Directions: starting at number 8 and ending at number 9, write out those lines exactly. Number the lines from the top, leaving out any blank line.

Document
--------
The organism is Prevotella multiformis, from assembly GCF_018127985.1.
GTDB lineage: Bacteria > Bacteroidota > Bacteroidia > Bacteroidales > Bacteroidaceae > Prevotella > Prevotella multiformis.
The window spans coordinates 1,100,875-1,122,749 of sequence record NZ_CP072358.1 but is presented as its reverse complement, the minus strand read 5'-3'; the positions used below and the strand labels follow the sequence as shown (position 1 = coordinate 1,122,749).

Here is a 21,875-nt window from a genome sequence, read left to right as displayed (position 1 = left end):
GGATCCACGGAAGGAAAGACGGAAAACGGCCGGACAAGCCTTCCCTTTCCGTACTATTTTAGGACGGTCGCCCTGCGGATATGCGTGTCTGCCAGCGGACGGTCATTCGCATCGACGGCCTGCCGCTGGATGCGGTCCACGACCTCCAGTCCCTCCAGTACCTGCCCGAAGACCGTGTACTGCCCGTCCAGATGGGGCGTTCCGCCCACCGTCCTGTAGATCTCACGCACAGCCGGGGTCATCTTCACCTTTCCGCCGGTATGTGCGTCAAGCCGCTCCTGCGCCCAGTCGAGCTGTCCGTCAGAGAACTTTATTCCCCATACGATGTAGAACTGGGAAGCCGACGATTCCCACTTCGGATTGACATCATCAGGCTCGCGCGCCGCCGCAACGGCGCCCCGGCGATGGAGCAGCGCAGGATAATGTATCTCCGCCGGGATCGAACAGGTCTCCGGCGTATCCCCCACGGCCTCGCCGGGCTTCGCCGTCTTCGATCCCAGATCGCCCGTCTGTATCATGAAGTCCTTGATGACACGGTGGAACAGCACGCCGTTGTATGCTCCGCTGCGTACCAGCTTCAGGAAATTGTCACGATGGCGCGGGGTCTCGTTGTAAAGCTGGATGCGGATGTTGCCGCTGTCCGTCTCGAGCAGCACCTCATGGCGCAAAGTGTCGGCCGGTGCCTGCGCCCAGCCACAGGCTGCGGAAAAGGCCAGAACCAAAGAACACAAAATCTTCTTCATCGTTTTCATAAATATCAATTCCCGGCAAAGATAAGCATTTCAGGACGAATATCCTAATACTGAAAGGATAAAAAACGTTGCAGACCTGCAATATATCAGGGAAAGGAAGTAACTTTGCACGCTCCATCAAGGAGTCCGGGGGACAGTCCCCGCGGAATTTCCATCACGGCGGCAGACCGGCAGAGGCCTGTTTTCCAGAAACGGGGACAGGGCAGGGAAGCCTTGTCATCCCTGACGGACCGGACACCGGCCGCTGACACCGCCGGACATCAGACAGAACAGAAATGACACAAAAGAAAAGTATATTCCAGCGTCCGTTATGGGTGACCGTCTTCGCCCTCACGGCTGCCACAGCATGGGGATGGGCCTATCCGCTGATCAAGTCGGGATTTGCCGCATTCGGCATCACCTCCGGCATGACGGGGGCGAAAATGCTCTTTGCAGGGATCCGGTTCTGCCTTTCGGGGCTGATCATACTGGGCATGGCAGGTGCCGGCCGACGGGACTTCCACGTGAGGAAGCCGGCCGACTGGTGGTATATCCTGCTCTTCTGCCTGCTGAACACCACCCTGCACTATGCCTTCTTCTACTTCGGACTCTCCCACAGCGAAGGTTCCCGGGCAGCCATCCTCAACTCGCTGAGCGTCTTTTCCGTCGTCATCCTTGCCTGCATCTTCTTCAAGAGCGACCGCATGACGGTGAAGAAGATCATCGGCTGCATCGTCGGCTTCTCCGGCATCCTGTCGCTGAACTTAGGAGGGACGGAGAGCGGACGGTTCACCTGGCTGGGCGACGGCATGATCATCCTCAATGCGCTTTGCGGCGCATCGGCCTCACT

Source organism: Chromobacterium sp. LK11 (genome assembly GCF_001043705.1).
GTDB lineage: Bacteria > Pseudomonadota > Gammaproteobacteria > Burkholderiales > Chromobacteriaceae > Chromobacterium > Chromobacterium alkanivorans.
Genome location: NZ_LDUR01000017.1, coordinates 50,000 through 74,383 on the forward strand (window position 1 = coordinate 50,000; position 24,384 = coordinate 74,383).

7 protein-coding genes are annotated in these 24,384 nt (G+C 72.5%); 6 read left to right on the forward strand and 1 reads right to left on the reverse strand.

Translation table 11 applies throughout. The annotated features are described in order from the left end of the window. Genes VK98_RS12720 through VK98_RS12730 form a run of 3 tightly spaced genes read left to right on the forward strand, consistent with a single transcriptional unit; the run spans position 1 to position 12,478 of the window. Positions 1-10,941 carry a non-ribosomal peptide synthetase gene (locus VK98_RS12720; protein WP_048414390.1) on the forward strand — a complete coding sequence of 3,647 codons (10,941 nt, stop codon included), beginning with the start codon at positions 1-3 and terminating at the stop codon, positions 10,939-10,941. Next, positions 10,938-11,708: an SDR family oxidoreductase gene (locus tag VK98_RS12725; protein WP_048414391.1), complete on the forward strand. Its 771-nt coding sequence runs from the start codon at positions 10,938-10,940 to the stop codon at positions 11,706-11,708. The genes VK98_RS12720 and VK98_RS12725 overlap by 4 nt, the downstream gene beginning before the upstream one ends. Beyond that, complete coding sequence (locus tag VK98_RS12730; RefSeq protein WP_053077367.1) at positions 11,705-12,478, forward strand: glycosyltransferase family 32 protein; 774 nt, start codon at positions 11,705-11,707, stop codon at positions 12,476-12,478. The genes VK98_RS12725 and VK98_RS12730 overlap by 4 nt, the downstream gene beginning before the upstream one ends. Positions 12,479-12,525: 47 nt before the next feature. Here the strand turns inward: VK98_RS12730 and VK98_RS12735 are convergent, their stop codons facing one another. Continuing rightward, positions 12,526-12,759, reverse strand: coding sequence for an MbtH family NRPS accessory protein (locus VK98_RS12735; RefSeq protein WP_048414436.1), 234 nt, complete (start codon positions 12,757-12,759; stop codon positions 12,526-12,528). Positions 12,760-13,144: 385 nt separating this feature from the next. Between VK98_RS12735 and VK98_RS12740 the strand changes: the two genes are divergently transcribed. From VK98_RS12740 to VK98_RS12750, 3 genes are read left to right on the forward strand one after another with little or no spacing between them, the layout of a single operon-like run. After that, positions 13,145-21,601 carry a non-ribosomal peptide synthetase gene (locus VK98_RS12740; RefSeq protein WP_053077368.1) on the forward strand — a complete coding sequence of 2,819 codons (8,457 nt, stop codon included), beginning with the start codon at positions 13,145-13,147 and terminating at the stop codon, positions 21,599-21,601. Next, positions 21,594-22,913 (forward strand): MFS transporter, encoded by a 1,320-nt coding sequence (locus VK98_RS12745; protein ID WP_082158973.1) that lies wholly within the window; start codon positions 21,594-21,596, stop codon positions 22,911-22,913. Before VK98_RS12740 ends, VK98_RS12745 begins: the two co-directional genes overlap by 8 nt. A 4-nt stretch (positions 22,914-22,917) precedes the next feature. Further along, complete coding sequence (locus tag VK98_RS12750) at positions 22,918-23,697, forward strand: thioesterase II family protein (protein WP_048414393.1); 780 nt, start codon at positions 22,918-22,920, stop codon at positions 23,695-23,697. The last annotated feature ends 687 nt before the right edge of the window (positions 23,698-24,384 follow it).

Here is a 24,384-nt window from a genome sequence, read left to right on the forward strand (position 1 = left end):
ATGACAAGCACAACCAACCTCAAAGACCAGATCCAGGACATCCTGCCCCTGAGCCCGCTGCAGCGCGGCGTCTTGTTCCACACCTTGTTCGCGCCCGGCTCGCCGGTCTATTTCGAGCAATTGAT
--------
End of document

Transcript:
Genome location: NZ_LDUR01000017.1, coordinates 50,000 through 74,383 on the forward strand (window position 1 = coordinate 50,000; position 24,384 = coordinate 74,383).

7 protein-coding genes are annotated in these 24,384 nt (G+C 72.5%); 6 read left to right on the forward strand and 1 reads right to left on the reverse strand.